I'm trying to give customers as much choice as possible with the sashiko samplers, and am finding that these days, people have had a go and are coming back for their second, third or more designs. It's great to be kept on my toes! But I find people like to see the finished result rather than just being told "this pattern would look nice in this colour thread", so I am constantly stitching up new designs as they are sent from Japan, as well as reworking older designs to see if they look better (or different) in other colours.
Recently I have finished the Hanabishi (Diamond Flowers) and Hanazashi (Stitched Flowers) patterns and am very happy with my colour choices. Apparently, so are customers - the Hanabishi kits sold out at the Duxford show before the end of Saturday!
I've also reworked the Kakinohana (Persimmon Flower) kit with a different colourway. Originally I wanted to make it look like persimmon fruits, with orange fruits and green leaves. It does, but since I finished the design on Halloween I also thought it resembled pumpkins! Either way, I like the calming colourway as a an alternative to the original bright pink one. At some point I will also make a sample using lemon and green thread, to resemble the actual flowers of the persimmon tree.
While I'm waiting for another order to arrive from Japan, I'm working on a Linked Crosses hitomezashi sampler. Hitomezashi uses much more thread so there is more work involved. Usually, I work the horizontal and vertical stitches first, but this time I'm starting with the diagonals. The packet calls for 6 x 20m skeins of thread(!). Originally I was going to do the horizontal/vertical crosses in cream thread and the 'links' in 100m variegated pink (the colour is much more 'pink' in real life), so I wanted to stitch the variegated thread first to see how it looked. I really like the look of the pinks, so will probably stitch the whole thing in them. I also want to see if I can get it all done with a 100m skein...wish me luck! The kit will be available as soon as I've finished x
I've been selling these lovely 'hanafukin' sashiko samplers from Olympus for a few years now and they have always been very popular as a way to dip your toe into sashiko for the first time, and to give as gifts.
The first time I encountered sashiko was on a trip to Japan many years ago when I spotted the rabbit sampler in a craft shop in Kyoto. I just loved the design and could see it was made by following the printed lines with a running stitch, but I had no idea there was a special name for this type of embroidery at the time. The design appealed to me because I knew the Japanese fable of the rabbit who lives on the moon making mochi rice cakes. So I bought the sampler, along with needles and cream thread, and spent some happy evenings stitching it after my daughter was in bed.
I returned to the craft shop to learn more about sashiko, and as soon as I got home I ordered Susan Briscoe's book and began to practice more. Eventually I began teaching sashiko in my workshops and importing the samplers, needles and threads.
I kept that first rabbit I made, and used it as a sample at shows for years; everybody loved it and the rabbit has always been my best seller. Several years later, as a way of introducing more of the different coloured threads, I stitched a Mount Fuji sampler using various colours. This was also a hit. So when I had a rebrand earlier this year, my partner (who was doing the rebranding) suggested I should make a sample of ALL the designs, and make them into kits. Considering I have about 20 different designs, this was no small project!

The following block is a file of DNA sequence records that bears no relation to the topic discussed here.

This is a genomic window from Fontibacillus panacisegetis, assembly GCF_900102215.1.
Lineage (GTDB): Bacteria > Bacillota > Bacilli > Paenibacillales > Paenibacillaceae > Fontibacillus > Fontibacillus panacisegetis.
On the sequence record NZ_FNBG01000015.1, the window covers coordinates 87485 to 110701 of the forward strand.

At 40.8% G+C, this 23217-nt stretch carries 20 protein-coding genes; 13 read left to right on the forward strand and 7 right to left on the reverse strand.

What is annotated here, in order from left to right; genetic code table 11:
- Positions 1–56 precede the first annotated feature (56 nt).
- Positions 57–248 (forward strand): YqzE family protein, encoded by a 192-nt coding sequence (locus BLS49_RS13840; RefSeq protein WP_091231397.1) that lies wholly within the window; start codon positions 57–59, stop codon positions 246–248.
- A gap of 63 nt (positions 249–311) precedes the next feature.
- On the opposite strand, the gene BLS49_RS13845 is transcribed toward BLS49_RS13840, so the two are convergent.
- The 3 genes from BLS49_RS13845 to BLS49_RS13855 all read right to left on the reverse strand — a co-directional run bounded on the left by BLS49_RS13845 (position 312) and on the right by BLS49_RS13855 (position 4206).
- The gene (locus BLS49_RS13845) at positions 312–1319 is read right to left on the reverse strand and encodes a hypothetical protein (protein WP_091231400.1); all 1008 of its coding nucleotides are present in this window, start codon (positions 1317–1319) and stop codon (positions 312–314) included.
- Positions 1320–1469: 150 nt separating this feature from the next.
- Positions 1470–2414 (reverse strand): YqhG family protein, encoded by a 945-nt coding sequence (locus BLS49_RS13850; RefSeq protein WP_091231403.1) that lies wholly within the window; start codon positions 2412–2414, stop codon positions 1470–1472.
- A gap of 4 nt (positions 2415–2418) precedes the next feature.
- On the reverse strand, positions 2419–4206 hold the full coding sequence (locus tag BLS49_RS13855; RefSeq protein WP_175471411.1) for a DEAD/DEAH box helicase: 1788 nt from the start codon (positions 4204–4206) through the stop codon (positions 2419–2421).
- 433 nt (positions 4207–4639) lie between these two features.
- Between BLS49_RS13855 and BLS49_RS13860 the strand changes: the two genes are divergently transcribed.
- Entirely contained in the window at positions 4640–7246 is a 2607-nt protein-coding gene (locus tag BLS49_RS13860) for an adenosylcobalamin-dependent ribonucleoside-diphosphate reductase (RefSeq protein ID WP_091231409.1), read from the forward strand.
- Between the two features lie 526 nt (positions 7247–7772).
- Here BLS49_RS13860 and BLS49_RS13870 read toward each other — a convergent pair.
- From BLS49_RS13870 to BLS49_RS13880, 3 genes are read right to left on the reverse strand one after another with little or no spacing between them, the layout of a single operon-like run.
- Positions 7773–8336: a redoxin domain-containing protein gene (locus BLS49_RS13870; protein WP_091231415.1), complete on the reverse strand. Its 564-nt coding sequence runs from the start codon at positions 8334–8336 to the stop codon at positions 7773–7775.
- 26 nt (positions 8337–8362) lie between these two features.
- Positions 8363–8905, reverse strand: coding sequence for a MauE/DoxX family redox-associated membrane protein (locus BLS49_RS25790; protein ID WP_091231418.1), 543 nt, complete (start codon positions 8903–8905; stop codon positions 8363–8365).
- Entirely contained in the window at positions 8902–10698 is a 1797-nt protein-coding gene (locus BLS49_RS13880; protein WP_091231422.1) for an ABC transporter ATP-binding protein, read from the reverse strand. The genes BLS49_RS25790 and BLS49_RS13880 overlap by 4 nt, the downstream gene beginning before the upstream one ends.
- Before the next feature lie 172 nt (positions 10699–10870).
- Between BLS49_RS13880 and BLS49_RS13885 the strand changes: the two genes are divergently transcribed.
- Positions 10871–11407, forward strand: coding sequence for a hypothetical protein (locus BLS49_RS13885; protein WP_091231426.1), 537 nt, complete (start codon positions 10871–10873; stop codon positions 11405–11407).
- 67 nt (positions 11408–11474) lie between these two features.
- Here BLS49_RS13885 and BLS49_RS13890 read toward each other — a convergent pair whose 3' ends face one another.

My routine became: work during the day as usual, then spend every evening doing sashiko with Netflix and Nutmeg for company. My partner did a great job designing lovely, bright labels for each kit, which I then had printed. In time I had stitched a sample of each design, and in some cases two, so I have variations in thread colours for people to choose. I even redid the rabbit one with subtle pale pink thread for the cherry blossoms, and pale blue for the waves. The problem is, as soon as I think I've finished, I see a new design I want to get! So now I'm back to stitching again every day...
Look out for new kits each time you visit!
It's always about this time of year when people first start to mention *whispers* Christmas, but believe me I've been thinking about it for months! Apart from the fact I absolutely love it, I have to make sure I have something suitable for that perfect gift whatever a customer's skill level or budget.
Although I don't stock specific 'Christmas' products, there are many items which people buy as gifts, for example bundles of fat quarters, charm packs and kits. If the recipient is into sewing then the fabric itself is the gift. Other times a customer will make up the bag, cushion or whatever, and give that.
One thing that is always popular in the run-up to Christmas is the Mini Rice Bag Kit. When I am at a show, I always get lots of people saying they've made it on a workshop with me in the past or they've bought a kit before, and more often than not it has led to them making many more Mini Rice Bags for family and friends. They are just so versatile!
So, what is a Mini Rice Bag?
Similar bags to these are called Komebukuro (kome = uncooked rice, bukuro = bag) in Japan. They were traditionally made from scraps of fabric stitched together, then filled with rice and given as an offering at a local temple. These bags were to celebrate and give thanks for a good harvest, so the fabrics used were often cheerful and bright. Although made from scraps of used clothing, genuine antique komebukuro are relatively rare these days and very expensive to buy.